Skip to main content

In this Dec. 14, 2007 file photo, a Palestinian man argues with an Israeli soldier during a demonstration against Israel's separation barrier at the village of Bilin, near the West Bank city of Ramallah.Sebastian Scheiner/The Associated Press

U.S. Secretary of State John Kerry appears determined to launch peace talks between Israel and the Palestinians and is resurrecting an 11-year-old Saudi initiative in order to do so.

What is the Arab Peace Initiative?

It was the plan of Crown Prince Abdullah, now King, of Saudi Arabia who presented it at the Arab League summit in Beirut in March, 2002. Unanimously accepted by the 22 member states, it was later endorsed by the 56-member Organisation of Islamic Cooperation.

The plan called for Israel to withdraw from all remaining Arab territories it captured in the 1967 Six Day War, including the West Bank, Gaza and the Golan Heights; to agree to a resolution of the issue of Palestinian refugees; and to accept the creation of a Palestinian state in the West Bank and Gaza with a capital in East Jersualem.

In exchange, all Arab countries would consider the Arab-Israeli conflict ended, accept Israel's existence, and agree to its secure borders and normalize relations with it.

What's so attractive about it?

It was the most comprehensive peace offer ever made and demonstrated Arab acceptance of Israel.

The plan made it clear that while part of Jerusalem would be given over to the Palestinians, the city, including its holy sites, would be shared as the capital for both the Jewish and Arab states. While the initiative called for a "just solution" for Palestinian refugees, it left the details open to negotiations.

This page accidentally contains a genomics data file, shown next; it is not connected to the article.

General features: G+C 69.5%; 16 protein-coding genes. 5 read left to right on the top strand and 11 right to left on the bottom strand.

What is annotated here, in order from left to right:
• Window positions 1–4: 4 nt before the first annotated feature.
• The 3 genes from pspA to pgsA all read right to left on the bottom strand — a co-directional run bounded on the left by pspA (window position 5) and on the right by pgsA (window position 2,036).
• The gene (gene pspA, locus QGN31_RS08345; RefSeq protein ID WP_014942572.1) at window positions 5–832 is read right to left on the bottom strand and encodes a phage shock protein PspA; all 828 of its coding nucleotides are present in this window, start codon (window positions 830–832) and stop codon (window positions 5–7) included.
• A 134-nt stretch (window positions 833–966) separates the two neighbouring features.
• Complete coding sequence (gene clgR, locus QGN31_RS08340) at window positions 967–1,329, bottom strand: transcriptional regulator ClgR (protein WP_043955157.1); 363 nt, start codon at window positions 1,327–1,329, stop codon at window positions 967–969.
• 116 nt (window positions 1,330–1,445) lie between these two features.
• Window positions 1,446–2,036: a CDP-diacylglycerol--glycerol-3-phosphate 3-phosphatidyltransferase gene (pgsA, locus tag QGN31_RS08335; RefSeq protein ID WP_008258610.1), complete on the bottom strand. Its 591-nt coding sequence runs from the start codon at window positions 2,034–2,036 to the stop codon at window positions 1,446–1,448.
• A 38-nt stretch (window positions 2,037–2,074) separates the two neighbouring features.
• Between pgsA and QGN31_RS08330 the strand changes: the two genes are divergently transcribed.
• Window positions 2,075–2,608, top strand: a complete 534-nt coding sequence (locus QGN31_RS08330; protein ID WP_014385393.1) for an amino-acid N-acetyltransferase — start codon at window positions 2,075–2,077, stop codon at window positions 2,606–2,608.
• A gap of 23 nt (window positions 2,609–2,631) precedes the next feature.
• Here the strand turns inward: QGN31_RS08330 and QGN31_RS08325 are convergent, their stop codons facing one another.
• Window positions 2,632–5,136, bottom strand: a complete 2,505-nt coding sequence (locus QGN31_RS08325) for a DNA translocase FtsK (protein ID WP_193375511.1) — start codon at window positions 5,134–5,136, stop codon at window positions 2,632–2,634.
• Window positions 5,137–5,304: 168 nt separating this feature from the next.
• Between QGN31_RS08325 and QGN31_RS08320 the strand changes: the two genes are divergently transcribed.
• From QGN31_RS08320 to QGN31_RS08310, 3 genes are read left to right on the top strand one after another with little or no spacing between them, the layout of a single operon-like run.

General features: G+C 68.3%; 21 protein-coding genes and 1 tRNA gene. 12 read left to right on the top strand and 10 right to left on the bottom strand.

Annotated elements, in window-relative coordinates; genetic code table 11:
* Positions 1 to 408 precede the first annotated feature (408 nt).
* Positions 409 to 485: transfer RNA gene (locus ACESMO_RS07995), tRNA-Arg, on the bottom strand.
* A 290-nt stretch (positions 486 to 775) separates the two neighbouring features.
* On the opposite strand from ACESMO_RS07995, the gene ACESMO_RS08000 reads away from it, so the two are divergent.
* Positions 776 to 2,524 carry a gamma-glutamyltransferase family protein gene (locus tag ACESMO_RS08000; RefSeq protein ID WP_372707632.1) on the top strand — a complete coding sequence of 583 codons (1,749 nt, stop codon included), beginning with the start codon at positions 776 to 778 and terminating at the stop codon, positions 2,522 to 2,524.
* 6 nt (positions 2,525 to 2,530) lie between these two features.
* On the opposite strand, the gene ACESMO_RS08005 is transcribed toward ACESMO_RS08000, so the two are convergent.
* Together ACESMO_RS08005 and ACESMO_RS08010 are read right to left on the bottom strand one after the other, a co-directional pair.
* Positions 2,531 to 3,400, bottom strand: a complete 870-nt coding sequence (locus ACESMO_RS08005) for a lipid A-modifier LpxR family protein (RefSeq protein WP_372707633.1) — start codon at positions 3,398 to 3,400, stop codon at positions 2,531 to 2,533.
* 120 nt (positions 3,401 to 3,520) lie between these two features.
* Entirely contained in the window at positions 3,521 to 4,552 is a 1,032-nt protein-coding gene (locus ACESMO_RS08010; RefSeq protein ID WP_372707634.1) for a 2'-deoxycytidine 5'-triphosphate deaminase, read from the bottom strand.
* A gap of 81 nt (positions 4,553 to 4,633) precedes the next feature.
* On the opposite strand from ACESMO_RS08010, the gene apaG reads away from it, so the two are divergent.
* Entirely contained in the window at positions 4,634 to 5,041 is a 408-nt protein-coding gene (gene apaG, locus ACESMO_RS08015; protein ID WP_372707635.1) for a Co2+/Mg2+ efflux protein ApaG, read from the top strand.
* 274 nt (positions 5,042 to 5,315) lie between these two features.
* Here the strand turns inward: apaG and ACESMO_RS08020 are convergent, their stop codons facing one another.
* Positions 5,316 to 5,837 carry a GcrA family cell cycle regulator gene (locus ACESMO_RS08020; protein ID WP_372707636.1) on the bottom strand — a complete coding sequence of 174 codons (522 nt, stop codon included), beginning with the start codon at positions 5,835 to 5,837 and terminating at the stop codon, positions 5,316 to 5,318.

And the prize for Israel was huge: recognition not just by Palestinians but by every Arab state. Former Likud party member Meir Sheetrit, now an MP for the centrist Hatnua party of Tzippi Livni, called the initiative the "best idea that has ever been heard, through which we can achieve peace."

Why wasn't it accepted?

The day the initiative was announced, a suicide bomber from Hamas carried out the deadliest attack of the second intifada, killing 30 people and wounding 170 when he blew himself up at a Passover seder at the Park Hotel in Netanya, Israel.

For the government of then-prime minister Ariel Sharon, the attack meant intensifying the battle against the Palestinians, not making peace with them.

Those Israelis who did comment on the almost unnoticed Arab peace initiative criticized it for not mentioning an end to terrorism.

Why revive it now?

From the start of his presidency, Barack Obama has supported the initiative. It had been reaffirmed by the Arab League in 2007 and briefly taken up the following year by the centre-right Israeli administration of Ehud Olmert. Prime Minister Benjamin Netanyahu, however, showed no great interest in pursuing the matter when he formed a government in early 2009, even though U.S. emissary George Mitchell declared the initiative was part of Mr. Obama's Middle East policy.

Mr. Kerry has now picked up the cause, and the Arab League is again discussing its merits.

Among the arguments being used to persuade Israel to endorse the scheme is the need to settle the issue while the Arab world is in upheaval. If Israel waits until the opposition takes power in Syria and new regimes emerge, an Arab consensus on recognizing Israel may not be possible.

Any obstacles?

Hamas, which controls the Gaza Strip, may not be willing to participate in such talks, although support for the initiative from Hamas's new patron, Qatar, could be persuasive.

The Prime Minister aside, members of the Netanyahu government are strongly opposed to a Palestinian state; they reject what some describe as an ultimatum, ie the take-it-or-leave-it nature of the initiative.

Trying to resolve such objections, Mr. Kerry this week suggested the language concerning the proposed 1967 borders be modified to allow for swaps of land on which there are large Israeli settlements. The Palestinian Authority rejected the notion, though they may alter that position when the time comes.